fice of Extortion: behind it sat a person but if thou wilt not grant me this, that in a bob-wig, counting over a great sum thou wouldst not bear a form more terriof inoney: he gave out little purses to ble than that in which thou appearest to several, who, after a short tour, brought me at present. Let not thy threats or him, in return, sacks full of the same kind menaces betray me to any thing that is of coin. I saw, at the same time, a person ungrateful or unjust. Let me not shut my called Fraud, who sat behind the counter, ears to the cries of the needy. Let me not with false scales, light weights, and scanty forget the person that has deserved well of measures; by the skilful application of me. Let me not, from any fear of thee, which instruments, she had got together desert my friend, my principles, or my an immense heap of wealth; it would be honour. If Wealth is to visit me, and endless to name the several officers, or come with her usual attendants, Vanity and describe the votaries that attend in this Avarice, do thou, O Poverty! hasten to temple; there were many old men, pant- my rescue ; but bring along with thee ing and breathless, reposing their heads on thy two sisters, in whose company thou art bags of money: nay, many of them ac- always cheerful, Liberty and Innocence.” tually dying, whose very pangs and con
Tatler. vulsions (which rendered their
purses useless to them) only made them grasp them
$76. The Balance of Happiness equal. the faster. There were some tearing with
An extensive contemplation of human one hand all things, even to the garments affairs, will lead us to this conclusion, that and flesh of many miserable persons who among the different conditions and ranks stood before them; and with the other of men, the balance of happiness is prehand throwing away what they had seized, served in a great measure equal; and that to harlots, flatterers, and panders, that the high and the low, the rich and the stood behind them. On a sudden the poor, approach, in point of real enjoyment, whole assembly fell a trembling; and, much nearer to each other, than is comupon inquiry, I found that the great room monly imagined. In the lot of man, muwe were in was haunied with a spectre, tual compensations, both of pleasure and that many times a day appeared to them, of pain, universally take place. Provi- . and terrified them to distraction. In the dence never intended, that any state here midst of their terror and amazement, the should be either completely happy, or enapparition entered, which I immediately tirely miserable. If the feelings of pleaknew to be Poverty. Whether it were by sure are more numerous and more lively, my acquaintance with this phantom, which in the higher departments of life, such alhad rendered the sight of her more fami- so are those of pain. If greatness flatters liar to me, or however it was, she did not our vanity, it multiplies our dangers. If make so indigent or frighiful a figure in opulence increases our gratifications, it inmy eye, as the god of this loathsome tem- creases, in the same proportion, our desires ple. The miserable votaries of this place and demands. If the poor are confined to were, I found, of another mind: every one a more narrow circle, yet within that circle fancied himself threatened by the appari- lie most of those natural satisfactions which, tion as she stalked about the room, and after all the refinements of art, are found began to lock their coffers, and tie their to be the most genuine and true.-In a bags, with the utmost fear and trembling. state, therefore, where there is neither so I must confess, I look upon the passion much to be coveted on the one hand, nor which I saw in this unhappy people, to be to be dreaded on the other, as at first apof the same nature with ihose unaccount. pears, how submissive ought we to be io able antipathies which some persons are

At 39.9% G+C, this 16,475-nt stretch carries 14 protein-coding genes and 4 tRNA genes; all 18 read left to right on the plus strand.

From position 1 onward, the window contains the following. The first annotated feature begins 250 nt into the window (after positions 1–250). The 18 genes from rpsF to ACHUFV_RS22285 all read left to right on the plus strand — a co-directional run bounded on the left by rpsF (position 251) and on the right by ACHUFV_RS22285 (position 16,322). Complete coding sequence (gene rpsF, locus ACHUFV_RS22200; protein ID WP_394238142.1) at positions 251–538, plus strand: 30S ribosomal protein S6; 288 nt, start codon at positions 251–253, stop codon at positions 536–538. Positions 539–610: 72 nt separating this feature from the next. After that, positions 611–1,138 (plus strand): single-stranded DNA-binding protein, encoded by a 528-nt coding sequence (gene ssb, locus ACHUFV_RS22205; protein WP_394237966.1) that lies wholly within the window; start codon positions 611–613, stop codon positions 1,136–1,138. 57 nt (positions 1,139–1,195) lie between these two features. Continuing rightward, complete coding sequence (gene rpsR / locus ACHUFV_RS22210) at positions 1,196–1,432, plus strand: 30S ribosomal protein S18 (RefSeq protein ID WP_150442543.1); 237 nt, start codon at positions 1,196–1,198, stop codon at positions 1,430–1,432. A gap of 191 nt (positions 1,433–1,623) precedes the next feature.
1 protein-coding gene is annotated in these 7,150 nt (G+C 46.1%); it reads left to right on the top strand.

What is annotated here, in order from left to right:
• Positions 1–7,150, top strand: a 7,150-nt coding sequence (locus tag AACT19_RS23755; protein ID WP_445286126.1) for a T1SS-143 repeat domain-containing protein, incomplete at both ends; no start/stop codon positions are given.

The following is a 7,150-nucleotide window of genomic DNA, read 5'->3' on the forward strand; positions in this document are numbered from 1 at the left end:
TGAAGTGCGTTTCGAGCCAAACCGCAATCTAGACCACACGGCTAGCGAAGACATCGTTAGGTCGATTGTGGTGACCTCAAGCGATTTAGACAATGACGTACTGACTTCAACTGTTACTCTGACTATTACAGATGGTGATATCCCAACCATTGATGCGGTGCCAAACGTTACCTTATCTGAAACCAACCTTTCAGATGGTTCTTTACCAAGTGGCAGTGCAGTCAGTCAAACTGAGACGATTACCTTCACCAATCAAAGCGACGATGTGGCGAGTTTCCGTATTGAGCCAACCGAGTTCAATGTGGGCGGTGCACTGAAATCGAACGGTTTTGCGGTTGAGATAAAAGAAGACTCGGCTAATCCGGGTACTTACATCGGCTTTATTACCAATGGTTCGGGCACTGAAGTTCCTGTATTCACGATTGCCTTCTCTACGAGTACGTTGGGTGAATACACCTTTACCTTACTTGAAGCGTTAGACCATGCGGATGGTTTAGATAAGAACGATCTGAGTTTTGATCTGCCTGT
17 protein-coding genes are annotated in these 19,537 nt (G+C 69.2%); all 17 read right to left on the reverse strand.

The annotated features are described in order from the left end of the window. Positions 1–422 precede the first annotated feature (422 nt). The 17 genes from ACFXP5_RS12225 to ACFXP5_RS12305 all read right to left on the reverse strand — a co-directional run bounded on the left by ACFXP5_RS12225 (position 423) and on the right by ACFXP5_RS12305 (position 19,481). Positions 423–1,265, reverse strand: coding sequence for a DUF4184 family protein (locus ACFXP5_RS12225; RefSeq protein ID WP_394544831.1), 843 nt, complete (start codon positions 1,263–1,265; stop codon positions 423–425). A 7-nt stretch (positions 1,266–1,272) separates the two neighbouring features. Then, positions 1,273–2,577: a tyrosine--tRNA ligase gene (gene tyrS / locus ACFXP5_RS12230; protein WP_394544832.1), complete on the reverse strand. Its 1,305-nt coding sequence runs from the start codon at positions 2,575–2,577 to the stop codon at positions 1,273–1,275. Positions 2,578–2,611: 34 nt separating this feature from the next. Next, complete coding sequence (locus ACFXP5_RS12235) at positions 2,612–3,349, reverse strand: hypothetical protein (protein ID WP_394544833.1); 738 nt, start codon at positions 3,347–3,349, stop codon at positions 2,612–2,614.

ihe disposal of Providence! How tempe. born with, or rather as a kind of frenzy, rate in our desires and pursuits! How not unlike that which throws a man inio much more attentive to preserve our virtue, terrors and agonies at the sight of so useful and to improve our minds, than to gain the and innocent a thing as water. The whole doubtful and equivocal advantages of asseinbly was surprised, when, instead of worldly prosperity!
Blair. paying my devotious to the deity whom they all adored, they saw me address myself § 77. At first selling out in Life, beware to tbe Phantom. "Oh! Poverty! (said I)
of seducing Appearances. my first petition to thee is, that thou At your first setting out in life espewouldst never appear to me hereafter; cially, when yet unacquainted with the